- Among them are the Geneva Protocol, 1925, that banned the use of chemical and biological weapons; and the Biological Weapons Convention, 1972, and Chemical Weapons Convention, 1992, which put comprehensive bans on the biological and chemical weapons respectively.
- India has signed and ratified both the 1972 and 1992 treaties.
- There are very few non-signatory countries to these treaties, even though several countries have been accused of non-compliance.
- The use and proliferation of nuclear weapons is regulated by treaties such as Nuclear Non-Proliferation Treaty (NPT) and the Comprehensive Test Ban Treaty (CTBT).
Nuclear Security Contact Group
- The NSCG was established in 2016.
- The NSCG or “Contact Group” has been established with the aim of facilitating cooperation and sustaining engagement on nuclear security after the conclusion of the Nuclear Security Summit process.
- The Contact Group is tasked with:
- Convening annually on the margins of the General Conference of the International Atomic Energy Agency (IAEA), and, as may be useful, in connection with other related meetings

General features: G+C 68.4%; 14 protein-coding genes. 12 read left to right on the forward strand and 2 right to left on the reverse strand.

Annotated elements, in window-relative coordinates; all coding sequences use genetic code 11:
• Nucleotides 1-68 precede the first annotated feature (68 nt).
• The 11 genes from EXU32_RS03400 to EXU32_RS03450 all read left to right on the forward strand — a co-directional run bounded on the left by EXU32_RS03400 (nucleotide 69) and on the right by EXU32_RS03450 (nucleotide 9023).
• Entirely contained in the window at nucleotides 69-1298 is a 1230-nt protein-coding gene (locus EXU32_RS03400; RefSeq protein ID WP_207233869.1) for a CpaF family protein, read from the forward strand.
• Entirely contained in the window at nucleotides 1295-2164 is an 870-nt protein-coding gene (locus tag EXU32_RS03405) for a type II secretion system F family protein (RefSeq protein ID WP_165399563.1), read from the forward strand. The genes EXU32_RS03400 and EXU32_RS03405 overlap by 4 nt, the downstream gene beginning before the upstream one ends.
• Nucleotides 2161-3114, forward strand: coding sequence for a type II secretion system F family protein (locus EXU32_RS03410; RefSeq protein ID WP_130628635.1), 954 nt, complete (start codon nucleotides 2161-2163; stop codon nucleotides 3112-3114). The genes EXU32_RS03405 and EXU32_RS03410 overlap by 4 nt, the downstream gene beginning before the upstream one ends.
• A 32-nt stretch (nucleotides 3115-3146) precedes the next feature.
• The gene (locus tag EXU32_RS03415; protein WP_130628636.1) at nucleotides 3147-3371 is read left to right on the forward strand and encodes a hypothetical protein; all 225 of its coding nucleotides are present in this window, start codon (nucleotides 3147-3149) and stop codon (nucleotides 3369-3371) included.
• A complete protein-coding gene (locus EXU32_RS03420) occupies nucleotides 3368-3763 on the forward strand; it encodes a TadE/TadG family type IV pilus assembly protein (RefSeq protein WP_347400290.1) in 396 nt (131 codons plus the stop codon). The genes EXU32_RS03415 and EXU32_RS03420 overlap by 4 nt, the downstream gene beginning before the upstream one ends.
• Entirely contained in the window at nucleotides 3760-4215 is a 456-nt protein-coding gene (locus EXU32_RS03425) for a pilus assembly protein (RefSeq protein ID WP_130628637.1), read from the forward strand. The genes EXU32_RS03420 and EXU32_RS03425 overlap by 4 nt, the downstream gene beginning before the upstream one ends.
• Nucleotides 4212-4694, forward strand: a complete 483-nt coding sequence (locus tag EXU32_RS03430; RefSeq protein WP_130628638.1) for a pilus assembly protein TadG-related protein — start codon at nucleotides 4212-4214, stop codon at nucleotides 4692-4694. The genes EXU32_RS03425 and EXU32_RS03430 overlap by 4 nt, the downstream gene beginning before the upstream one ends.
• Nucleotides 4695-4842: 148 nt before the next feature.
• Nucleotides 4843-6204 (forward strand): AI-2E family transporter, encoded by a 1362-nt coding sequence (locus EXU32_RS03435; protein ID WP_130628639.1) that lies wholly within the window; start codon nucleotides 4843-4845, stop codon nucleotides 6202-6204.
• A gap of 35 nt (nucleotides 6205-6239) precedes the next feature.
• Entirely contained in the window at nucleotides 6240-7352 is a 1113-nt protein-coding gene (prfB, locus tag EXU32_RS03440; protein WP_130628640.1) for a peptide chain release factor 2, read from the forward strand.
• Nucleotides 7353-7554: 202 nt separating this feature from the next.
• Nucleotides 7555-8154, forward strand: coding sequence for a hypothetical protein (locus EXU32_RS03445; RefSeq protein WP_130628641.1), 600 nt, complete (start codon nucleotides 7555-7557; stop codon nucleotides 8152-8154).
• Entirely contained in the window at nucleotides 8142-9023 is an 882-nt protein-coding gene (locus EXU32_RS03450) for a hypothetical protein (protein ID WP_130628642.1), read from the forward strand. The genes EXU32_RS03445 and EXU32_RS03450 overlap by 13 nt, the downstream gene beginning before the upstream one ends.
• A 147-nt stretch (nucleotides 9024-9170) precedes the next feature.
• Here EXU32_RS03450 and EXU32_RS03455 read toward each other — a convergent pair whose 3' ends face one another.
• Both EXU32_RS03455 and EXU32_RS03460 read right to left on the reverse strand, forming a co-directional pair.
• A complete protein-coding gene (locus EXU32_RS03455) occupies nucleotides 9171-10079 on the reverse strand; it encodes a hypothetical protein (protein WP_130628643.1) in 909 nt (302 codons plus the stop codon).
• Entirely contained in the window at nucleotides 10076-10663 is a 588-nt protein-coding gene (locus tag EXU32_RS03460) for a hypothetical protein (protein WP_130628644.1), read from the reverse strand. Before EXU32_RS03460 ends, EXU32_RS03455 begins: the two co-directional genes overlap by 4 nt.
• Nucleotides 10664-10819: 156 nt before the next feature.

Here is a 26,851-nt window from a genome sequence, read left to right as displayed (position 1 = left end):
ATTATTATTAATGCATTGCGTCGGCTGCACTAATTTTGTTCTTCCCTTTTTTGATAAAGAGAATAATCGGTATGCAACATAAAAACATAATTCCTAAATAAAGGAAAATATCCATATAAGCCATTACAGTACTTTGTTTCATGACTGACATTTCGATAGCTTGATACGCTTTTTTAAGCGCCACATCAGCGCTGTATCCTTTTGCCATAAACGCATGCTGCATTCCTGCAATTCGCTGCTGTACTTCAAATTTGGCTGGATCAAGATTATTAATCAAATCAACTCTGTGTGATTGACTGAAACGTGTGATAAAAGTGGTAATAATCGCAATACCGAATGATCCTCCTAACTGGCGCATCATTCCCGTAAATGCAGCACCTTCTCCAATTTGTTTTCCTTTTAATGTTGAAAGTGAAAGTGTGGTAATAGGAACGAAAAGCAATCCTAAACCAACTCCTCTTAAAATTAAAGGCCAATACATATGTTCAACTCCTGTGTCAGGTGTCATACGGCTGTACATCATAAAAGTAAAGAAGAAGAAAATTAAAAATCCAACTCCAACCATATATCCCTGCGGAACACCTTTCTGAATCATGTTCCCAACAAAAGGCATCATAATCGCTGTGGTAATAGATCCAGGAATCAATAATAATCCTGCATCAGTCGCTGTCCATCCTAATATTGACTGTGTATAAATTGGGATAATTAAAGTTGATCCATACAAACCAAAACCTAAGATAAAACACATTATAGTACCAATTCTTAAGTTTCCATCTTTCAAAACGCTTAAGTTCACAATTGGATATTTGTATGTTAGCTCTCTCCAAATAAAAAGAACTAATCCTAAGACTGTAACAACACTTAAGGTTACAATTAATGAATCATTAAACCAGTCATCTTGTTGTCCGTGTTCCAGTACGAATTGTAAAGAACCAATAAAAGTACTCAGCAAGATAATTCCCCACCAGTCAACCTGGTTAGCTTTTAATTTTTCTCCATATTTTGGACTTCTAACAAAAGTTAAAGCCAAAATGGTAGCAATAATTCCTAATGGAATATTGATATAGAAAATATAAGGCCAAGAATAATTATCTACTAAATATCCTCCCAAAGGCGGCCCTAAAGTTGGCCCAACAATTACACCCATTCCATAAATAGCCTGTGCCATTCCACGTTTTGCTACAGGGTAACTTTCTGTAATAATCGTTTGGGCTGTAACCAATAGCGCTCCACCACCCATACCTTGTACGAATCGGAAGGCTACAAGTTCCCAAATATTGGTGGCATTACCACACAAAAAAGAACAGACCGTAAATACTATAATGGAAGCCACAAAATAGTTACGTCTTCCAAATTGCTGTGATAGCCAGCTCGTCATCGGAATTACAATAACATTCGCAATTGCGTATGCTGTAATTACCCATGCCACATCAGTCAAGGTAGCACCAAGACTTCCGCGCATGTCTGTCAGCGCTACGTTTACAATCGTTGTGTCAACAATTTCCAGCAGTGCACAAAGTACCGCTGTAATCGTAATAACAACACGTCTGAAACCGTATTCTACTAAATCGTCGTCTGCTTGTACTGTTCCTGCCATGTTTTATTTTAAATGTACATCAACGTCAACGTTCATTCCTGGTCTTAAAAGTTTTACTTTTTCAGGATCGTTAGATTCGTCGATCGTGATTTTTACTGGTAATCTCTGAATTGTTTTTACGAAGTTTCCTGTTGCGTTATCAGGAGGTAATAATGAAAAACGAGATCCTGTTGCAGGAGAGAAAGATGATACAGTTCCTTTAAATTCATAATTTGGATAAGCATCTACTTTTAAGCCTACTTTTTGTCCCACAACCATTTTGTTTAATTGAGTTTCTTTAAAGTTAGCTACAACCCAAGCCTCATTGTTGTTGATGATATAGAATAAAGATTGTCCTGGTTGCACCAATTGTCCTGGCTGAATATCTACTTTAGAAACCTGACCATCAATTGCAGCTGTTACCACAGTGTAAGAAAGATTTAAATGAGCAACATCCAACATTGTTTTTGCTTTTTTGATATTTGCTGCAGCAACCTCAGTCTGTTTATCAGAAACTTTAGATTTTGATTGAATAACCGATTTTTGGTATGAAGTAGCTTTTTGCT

- Discussing a broad range of nuclear security-related issues, including identifying emerging trends that may require more focused attention
Nuclear Suppliers Group
- NSG is a group of nuclear supplier countries that seeks to contribute to the non-proliferation of nuclear weapons through the implementation of guidelines for nuclear exports and nuclear-related exports.
- The NSG was set up as a response to India’s nuclear tests conducted in 1974.
- The aim of the NSG is to ensure that nuclear trade for peaceful purposes does not contribute to the proliferation of nuclear weapons.
Comprehensive Nuclear-Test-Ban Treaty
- CTBT was negotiated at the Conference on Disarmament in Geneva and adopted by the United Nations General Assembly in 1996.
- The Treaty intends to ban all nuclear explosions – everywhere, by everyone.
- It was opened for signature in 1996 and since then 182 countries have signed the Treaty, most recently Ghana has ratified the treaty in 2011.
Fissile material cut-off treaty
- FMCT is a proposed international agreement that would prohibit the production of the two main components of nuclear weapons: highly-enriched uranium (HEU) and plutonium.
- Discussions on this subject have taken place at the UN Conference on Disarmament (CD), a body of 65 member nations established as the sole multilateral negotiating forum on disarmament.
- The CD operates by consensus and is often stagnant, impeding progress on an FMCT.
- Those nations that joined the nuclear NPT as non-weapon states are already prohibited from producing or acquiring fissile material for weapons.
- An FMCT would provide new restrictions for the five recognized nuclear weapon states (NWS—United States, Russia, United Kingdom, France, and China), and for the four nations that are not NPT members (Israel, India, Pakistan, and North Korea).